Tip 6: In determining which compensation band each employee in each EEO-1 job category falls, you must use box 1 of their W-2.

Tip 7: In determining the aggregate number of hours worked during the reporting year by all employees who fall within the same compensation band, you must use the actual hours worked per the Fair Labor Standards Act (FLSA) for non-exempt employees, which means paid time off should be excluded. For exempt employees, you can use either actual hours worked, if this information is available, or “proxy hours.” “Proxy hours” for a full-time exempt employee are 40 hours per week and for a part-time employee are 20 hours per week.

Interestingly, you do not have to use the same method to calculate the hours worked by all exempt employees, so you could use actual hours for those for whom this information is available (or those you just want to for any other reason!) and proxy hours for others. 

Tip 8: You must submit the component 2 pay data through the EEOC’s web-based portal. Once on the portal, you may submit the data through the EEOC’s online filing system or by creating a data file and inputting the appropriate data fields. Be aware that you will not be able to access your 2017 and 2018 component 1 EEO-1 data in the component 2 online filing system. In assessing these filing options:

  • EEOC’s Online Filing System: The EEOC’s online filing system is now available on the agency’s web-based portal and will remain open until the September 30 filing deadline. The EEOC announced earlier this year that it would send login information for the filing system to employers, so if you have not already received it, you should expect to receive your login information soon.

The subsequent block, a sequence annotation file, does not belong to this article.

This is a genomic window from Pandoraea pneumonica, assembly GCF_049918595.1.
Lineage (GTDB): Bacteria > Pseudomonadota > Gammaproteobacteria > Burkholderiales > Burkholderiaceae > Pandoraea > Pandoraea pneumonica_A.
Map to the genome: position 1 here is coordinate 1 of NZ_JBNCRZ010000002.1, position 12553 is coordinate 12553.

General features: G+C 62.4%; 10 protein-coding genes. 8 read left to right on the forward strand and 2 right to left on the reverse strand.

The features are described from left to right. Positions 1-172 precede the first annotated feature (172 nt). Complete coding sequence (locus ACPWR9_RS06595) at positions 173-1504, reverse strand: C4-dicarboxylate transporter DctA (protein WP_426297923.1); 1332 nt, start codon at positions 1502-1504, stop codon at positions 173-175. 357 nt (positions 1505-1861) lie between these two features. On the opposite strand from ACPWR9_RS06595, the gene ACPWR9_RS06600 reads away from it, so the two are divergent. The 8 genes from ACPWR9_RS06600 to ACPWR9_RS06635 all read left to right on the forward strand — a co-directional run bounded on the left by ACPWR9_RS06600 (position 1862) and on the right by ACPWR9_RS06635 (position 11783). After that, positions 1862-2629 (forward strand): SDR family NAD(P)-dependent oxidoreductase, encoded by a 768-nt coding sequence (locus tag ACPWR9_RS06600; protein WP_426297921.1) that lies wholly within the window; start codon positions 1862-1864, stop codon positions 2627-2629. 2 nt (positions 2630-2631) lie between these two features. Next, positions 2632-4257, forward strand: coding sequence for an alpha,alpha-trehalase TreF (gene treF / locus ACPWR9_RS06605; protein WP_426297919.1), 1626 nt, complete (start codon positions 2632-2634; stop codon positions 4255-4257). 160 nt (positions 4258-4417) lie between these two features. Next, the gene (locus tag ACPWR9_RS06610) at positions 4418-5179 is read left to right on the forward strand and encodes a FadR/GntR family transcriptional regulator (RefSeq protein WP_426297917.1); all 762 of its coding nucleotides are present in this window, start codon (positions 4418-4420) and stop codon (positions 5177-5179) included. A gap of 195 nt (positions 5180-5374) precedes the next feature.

• Employer-Created Data Files: Covered employers that elect to create data files must do so in accordance with the EEOC’s data file specifications (which are described on the EEOC portal). The secure file upload function and validation process is not currently open but should be any day now.

Tip 9: You have already accomplished by reading this alert!

Tip 10: Keep the ball rolling by finalizing your pay data to submit – rather than doing what you may now be tempted to do by simply re-defining “the end of summer” to be “after Labor Day.” That will only leave 20 work days until September 30. (You have 35 now – not counting today – it is Friday after all!)

As always, should you have any questions concerning this alert or submitting the new component 2 EEO-1 pay data, please feel free to contact Stacie Caraway or any other member of our Labor & Employment Law Practice Group.